Nathan Gourley and Joey Abarta with Owen Marshall. Copley Street.
Man, this album of Irish trad is just what the doctor ordered. Two superb instrumentalists, American fiddler Nathan Gourley (who had a great album out last year with fiddler Laura Fedderson), and dapper gentleman and uilleann piper Joey Abarta hold court on their favorite tunes, each of them knowing each other well enough to put listening first and showiness far second. It's an album of lovely taste and refinement, with each player clearly overjoyed to get the chance to settle into deep, deep grooves on some favorite tunes. Joined by guitarist and bouzouki player Owen Marshall of the ace Maine Irish band The Press Gang, Copley Street's a solidly enjoyable album for any lover of Irish trad. Of special note, I greatly enjoyed the liner notes for the album which reference the famed Irish players and dances of Copley Street in Boston that inspired the joining of musicians here. I've long wanted to learn more about the Irish, Scottish, and French-Canadian music scenes of Boston from the 60s and 70s and these three are clearly inspired by the old smokey dancehalls of that city that seem to be mostly gone now. More's the pity, but it's still hard to complain too much when great music like this is being made today.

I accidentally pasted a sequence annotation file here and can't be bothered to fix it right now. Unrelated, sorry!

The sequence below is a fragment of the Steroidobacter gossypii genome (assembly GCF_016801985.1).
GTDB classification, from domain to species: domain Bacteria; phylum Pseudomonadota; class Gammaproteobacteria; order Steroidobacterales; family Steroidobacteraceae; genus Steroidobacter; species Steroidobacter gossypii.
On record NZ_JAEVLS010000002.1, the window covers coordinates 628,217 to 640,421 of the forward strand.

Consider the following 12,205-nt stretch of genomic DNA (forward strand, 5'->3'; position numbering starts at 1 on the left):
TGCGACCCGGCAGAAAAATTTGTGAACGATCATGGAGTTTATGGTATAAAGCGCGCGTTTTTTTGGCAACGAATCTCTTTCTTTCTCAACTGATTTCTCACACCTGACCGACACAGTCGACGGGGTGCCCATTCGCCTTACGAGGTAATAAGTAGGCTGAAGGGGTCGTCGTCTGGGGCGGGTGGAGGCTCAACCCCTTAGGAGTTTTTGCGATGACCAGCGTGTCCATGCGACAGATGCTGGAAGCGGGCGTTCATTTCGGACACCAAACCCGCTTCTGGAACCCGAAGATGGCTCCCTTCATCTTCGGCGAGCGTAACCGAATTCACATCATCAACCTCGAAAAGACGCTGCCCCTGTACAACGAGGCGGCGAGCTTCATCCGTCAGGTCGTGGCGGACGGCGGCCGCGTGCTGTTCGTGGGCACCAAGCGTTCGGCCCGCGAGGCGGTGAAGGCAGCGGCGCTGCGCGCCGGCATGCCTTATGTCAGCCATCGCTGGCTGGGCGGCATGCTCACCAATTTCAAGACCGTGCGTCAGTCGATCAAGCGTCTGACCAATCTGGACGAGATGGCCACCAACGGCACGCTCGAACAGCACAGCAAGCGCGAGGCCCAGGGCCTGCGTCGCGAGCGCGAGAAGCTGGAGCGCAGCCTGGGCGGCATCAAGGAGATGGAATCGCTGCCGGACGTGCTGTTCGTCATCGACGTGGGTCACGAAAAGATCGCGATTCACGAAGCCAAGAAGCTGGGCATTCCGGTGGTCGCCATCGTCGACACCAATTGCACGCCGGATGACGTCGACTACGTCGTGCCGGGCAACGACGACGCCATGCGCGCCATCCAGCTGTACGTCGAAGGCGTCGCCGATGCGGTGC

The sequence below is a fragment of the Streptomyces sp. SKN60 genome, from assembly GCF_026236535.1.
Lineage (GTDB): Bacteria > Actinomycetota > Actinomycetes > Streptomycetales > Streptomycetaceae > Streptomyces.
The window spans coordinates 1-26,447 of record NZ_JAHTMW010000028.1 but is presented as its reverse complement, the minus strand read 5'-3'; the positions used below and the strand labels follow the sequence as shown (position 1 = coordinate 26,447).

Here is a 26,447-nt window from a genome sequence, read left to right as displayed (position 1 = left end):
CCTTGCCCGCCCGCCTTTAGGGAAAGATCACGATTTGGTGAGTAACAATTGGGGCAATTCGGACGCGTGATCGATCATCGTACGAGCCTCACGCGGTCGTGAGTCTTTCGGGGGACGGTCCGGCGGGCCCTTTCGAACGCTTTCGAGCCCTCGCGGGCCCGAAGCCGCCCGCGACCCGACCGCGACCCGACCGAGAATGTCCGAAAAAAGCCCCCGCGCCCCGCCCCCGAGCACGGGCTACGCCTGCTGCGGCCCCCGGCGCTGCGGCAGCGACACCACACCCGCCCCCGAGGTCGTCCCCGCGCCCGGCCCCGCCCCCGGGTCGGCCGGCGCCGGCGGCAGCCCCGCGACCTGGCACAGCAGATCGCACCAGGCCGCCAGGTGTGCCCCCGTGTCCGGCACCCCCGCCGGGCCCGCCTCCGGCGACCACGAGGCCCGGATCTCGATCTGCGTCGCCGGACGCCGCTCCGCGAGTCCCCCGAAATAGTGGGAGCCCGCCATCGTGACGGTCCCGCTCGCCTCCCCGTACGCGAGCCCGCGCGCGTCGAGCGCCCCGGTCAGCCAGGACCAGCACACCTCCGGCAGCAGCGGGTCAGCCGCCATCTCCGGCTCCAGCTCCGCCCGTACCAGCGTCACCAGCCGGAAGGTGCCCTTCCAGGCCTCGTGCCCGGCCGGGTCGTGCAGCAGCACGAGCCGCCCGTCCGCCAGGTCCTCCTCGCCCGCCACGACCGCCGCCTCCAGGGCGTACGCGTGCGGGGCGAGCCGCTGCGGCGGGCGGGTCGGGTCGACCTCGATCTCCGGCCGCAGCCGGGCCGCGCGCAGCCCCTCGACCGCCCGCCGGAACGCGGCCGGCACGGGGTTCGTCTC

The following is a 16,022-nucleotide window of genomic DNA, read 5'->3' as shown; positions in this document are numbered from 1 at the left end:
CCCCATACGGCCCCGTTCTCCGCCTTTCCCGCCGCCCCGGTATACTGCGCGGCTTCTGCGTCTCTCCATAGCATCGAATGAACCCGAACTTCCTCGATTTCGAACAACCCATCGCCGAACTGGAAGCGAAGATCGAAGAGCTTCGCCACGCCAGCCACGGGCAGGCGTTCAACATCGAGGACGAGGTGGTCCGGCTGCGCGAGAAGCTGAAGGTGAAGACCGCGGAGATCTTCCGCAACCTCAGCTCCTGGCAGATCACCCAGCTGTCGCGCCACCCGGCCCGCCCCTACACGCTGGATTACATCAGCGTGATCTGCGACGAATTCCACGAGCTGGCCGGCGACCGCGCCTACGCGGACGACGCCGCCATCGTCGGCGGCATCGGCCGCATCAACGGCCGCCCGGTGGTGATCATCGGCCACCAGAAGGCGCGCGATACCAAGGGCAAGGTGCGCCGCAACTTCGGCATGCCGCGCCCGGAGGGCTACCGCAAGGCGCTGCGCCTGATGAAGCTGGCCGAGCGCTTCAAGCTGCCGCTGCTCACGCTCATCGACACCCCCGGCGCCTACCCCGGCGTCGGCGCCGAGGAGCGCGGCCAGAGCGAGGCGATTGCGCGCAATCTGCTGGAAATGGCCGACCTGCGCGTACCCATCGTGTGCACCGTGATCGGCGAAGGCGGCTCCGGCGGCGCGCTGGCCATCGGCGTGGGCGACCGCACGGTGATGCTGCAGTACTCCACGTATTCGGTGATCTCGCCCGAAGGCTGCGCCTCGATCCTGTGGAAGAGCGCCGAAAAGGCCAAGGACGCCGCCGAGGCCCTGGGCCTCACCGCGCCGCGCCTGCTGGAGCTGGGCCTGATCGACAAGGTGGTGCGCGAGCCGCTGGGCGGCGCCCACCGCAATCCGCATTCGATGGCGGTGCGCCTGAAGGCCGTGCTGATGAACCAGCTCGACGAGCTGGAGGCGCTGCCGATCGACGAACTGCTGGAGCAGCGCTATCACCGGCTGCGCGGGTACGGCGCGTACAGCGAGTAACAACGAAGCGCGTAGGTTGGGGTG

I've made no bones about how much I love the new trad music coming out of Newfoundland. Steeped in old sea ballads and racing accordions and fiddles, Newfoundland deserves to be the new hotbed of Celtic music internationally. Chief among this crowd is the young accordionist Aaron Collis. He's part of The Dardanelles, who I think are the best new-wave trad band, and has also spent time learning from accordion masters around the province. His recent album with Dardanelles fiddler Emilia Bartellas was a delight of traditional playing, and here his new album as a duo–Rum Ragged–with Newfoundland singer Mark Manning is another lovely surprise. I'll confess to not knowing a lot about Manning, but his vocals here are as soaringly powerful and crystal-clear as I'd come to expect from Newfoundland balladeers like the Dardanelles' Matthew Byrne. Manning hails from the town of Saint Bride's and made his name playing pubs in St. John's and Placentia Bay. There's an element of the pub song to the album, for it's not entirely made up of old ballads. Instead, Manning and Collis have put together a compelling list of traditionals and originals, drawing as much from great Canadian songwriters like David Francey as from old classics like "Barque in the Harbour". It's a successful idea, and the songs mesh easily, drawing out different facets of each other. Rum Ragged is a powerful new duo in the Newfoundland music scene and I'm delighted to say that the clarion-call vocals and harmony that is the mark of Newfoundland trad is in full effect here.